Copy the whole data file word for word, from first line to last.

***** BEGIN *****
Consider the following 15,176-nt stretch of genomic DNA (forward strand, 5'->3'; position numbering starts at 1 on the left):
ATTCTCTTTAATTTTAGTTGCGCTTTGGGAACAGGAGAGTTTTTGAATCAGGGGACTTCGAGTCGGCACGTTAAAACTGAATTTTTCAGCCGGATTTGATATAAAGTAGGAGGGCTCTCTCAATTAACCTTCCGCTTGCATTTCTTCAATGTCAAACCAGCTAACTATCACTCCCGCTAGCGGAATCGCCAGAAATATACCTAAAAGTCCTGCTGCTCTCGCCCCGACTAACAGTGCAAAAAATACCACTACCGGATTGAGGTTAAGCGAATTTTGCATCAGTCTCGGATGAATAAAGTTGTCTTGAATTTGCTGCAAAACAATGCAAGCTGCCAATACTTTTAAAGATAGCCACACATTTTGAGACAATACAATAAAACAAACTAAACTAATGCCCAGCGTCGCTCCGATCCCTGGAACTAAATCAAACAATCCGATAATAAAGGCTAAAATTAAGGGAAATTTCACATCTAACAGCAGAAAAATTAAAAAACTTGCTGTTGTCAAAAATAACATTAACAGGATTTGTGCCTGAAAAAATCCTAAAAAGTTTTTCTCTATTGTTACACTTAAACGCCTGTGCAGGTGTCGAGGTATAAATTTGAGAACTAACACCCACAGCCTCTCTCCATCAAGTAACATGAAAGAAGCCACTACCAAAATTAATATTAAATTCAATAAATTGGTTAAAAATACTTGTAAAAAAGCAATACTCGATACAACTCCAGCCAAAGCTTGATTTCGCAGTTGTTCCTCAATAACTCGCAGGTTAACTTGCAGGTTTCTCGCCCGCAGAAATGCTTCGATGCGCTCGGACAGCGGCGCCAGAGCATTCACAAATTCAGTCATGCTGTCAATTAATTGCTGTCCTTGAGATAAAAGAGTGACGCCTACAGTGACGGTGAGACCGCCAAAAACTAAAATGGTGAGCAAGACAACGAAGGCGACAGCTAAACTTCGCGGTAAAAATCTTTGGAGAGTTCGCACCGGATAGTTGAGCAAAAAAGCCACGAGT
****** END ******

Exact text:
Consider the following 15,176-nt stretch of genomic DNA (forward strand, 5'->3'; position numbering starts at 1 on the left):
ATTCTCTTTAATTTTAGTTGCGCTTTGGGAACAGGAGAGTTTTTGAATCAGGGGACTTCGAGTCGGCACGTTAAAACTGAATTTTTCAGCCGGATTTGATATAAAGTAGGAGGGCTCTCTCAATTAACCTTCCGCTTGCATTTCTTCAATGTCAAACCAGCTAACTATCACTCCCGCTAGCGGAATCGCCAGAAATATACCTAAAAGTCCTGCTGCTCTCGCCCCGACTAACAGTGCAAAAAATACCACTACCGGATTGAGGTTAAGCGAATTTTGCATCAGTCTCGGATGAATAAAGTTGTCTTGAATTTGCTGCAAAACAATGCAAGCTGCCAATACTTTTAAAGATAGCCACACATTTTGAGACAATACAATAAAACAAACTAAACTAATGCCCAGCGTCGCTCCGATCCCTGGAACTAAATCAAACAATCCGATAATAAAGGCTAAAATTAAGGGAAATTTCACATCTAACAGCAGAAAAATTAAAAAACTTGCTGTTGTCAAAAATAACATTAACAGGATTTGTGCCTGAAAAAATCCTAAAAAGTTTTTCTCTATTGTTACACTTAAACGCCTGTGCAGGTGTCGAGGTATAAATTTGAGAACTAACACCCACAGCCTCTCTCCATCAAGTAACATGAAAGAAGCCACTACCAAAATTAATATTAAATTCAATAAATTGGTTAAAAATACTTGTAAAAAAGCAATACTCGATACAACTCCAGCCAAAGCTTGATTTCGCAGTTGTTCCTCAATAACTCGCAGGTTAACTTGCAGGTTTCTCGCCCGCAGAAATGCTTCGATGCGCTCGGACAGCGGCGCCAGAGCATTCACAAATTCAGTCATGCTGTCAATTAATTGCTGTCCTTGAGATAAAAGAGTGACGCCTACAGTGACGGTGAGACCGCCAAAAACTAAAATGGTGAGCAAGACAACGAAGGCGACAGCTAAACTTCGCGGTAAAAATCTTTGGAGAGTTCGCACCGGATAGTTGAGCAAAAAAGCCACGAGT